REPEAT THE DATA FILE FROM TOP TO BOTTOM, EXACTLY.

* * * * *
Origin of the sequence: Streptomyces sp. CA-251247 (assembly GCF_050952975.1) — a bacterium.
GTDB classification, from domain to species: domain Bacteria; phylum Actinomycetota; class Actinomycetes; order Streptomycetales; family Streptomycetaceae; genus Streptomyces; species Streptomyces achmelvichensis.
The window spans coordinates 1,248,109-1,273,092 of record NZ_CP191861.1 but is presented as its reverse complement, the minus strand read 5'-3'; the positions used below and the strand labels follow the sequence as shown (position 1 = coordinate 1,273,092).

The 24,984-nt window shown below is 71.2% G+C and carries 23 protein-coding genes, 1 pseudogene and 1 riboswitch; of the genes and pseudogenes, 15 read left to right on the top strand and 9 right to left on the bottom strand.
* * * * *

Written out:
Origin of the sequence: Streptomyces sp. CA-251247 (assembly GCF_050952975.1) — a bacterium.
GTDB classification, from domain to species: domain Bacteria; phylum Actinomycetota; class Actinomycetes; order Streptomycetales; family Streptomycetaceae; genus Streptomyces; species Streptomyces achmelvichensis.
The window spans coordinates 1,248,109-1,273,092 of record NZ_CP191861.1 but is presented as its reverse complement, the minus strand read 5'-3'; the positions used below and the strand labels follow the sequence as shown (position 1 = coordinate 1,273,092).

The 24,984-nt window shown below is 71.2% G+C and carries 23 protein-coding genes, 1 pseudogene and 1 riboswitch; of the genes and pseudogenes, 15 read left to right on the top strand and 9 right to left on the bottom strand.